A holistic approach to better restaurants looks at space, money, design, logistics, and human emotions.
Dr. Stephani Robson is senior lecturer and director of undergraduate studies in the School of Hotel Administration at Cornell University. Her areas of expertise include hospitality design and development, design and environmental analysis, and environmental psychology. She describes herself as a “restaurant psychologist” due to her multidisciplinary approach to helping the various aspects of restaurant design and operation work together more smoothly.
What does it mean to be a “restaurant psychologist”?
I’m really interested in how to make people feel great. And that’s what the hospitality industry is like. It’s a relationship business. And so my area is, how do you use the physical environment to create those great feelings? If you get the great feelings, then it translates into productivity and profit for the operator.
When you first talk to people in the restaurant business, how do you bring them around to your ideas?
Usually I only have to make the case by saying, “Do you think you’re getting the maximum benefit from the resources you’re putting into your restaurant?” Everybody says no. That’s an easy one. And then I ask, “What are your top three resources?” And they all say the same thing, “Well, they’re food, labor…” And then they kind of vacillate.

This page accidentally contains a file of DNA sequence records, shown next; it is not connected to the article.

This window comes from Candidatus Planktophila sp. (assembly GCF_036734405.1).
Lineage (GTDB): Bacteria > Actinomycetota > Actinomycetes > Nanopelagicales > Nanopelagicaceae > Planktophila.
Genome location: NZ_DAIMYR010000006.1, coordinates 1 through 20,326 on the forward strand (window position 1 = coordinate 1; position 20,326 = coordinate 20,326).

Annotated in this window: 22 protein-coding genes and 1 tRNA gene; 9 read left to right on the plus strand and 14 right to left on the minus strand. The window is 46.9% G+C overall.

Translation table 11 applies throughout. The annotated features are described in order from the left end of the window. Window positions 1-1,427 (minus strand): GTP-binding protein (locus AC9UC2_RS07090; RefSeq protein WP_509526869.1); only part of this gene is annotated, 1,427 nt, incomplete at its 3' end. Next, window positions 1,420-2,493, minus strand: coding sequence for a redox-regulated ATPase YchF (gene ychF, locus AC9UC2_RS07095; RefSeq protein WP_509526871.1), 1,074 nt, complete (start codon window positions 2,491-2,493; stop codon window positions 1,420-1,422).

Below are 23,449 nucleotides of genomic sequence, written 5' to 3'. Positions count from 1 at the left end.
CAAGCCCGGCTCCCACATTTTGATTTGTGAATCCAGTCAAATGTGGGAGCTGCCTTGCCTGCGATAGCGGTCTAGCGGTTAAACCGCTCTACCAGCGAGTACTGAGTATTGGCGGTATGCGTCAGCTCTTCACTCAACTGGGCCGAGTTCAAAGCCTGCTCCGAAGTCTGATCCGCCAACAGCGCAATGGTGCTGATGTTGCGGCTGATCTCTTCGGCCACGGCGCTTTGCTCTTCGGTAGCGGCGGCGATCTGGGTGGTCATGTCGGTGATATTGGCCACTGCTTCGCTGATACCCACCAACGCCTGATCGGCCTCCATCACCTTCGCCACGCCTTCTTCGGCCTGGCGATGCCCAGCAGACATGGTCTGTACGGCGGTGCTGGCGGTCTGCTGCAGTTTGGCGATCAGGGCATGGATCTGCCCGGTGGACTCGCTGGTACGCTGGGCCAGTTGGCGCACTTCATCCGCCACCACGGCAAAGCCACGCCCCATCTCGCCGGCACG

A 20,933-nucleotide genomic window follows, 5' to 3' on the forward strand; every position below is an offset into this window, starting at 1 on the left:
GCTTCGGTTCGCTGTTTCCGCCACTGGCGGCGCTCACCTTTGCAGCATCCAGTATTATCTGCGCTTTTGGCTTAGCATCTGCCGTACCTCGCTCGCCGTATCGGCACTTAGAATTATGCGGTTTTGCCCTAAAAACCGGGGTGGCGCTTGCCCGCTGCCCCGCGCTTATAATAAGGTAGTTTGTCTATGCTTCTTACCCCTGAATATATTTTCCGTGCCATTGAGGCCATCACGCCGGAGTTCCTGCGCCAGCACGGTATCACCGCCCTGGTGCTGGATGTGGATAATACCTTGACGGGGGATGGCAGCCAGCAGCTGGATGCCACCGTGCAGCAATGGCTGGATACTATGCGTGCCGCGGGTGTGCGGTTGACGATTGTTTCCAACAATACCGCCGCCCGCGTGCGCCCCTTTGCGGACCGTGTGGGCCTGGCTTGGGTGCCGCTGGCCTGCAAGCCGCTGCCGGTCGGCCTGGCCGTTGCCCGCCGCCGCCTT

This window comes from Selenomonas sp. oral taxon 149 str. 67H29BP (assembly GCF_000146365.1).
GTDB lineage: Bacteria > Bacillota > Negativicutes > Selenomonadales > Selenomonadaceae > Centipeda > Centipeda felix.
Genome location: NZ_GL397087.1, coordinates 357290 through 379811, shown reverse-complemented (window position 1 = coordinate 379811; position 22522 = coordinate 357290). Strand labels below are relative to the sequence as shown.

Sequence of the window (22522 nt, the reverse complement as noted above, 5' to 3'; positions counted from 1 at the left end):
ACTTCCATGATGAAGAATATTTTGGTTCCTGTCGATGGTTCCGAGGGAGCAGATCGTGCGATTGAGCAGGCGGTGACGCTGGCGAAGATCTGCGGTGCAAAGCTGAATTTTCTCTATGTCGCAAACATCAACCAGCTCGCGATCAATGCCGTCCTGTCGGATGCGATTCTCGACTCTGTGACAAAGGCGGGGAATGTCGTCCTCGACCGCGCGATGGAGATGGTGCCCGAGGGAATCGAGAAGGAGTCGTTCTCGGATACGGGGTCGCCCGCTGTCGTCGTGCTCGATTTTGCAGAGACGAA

So I say, “Your number-one resource that you are bringing to the table is space. Everything else other people are bringing to the table. Your resource is your space, so we’ve got to make the best use of that space.” And when you start working backwards from space, you can then begin to say, “Let’s focus on more engineering in the front of house and more psychology in the back of house.” Especially when you can demonstrate that this approach is going to show financial benefit.
Because these are businesses—these are tough businesses. So being able to demonstrate that these changes have an immediate, beneficial effect usually gets people on board. But there are a lot of people who it’s tough to make this argument with. They still think of restaurant design as being aesthetics in the front and factory in the back.
So when someone from a more traditional background resists a holistic view of restaurant design, what do you say?
Then I’m really naughty. I just say, “Okay, what’s your spend per minute in the front?” And they never are able to answer because they don’t have that data. The spend per minute—as un-hospitality a metric as that sounds—that’s the key measure of …….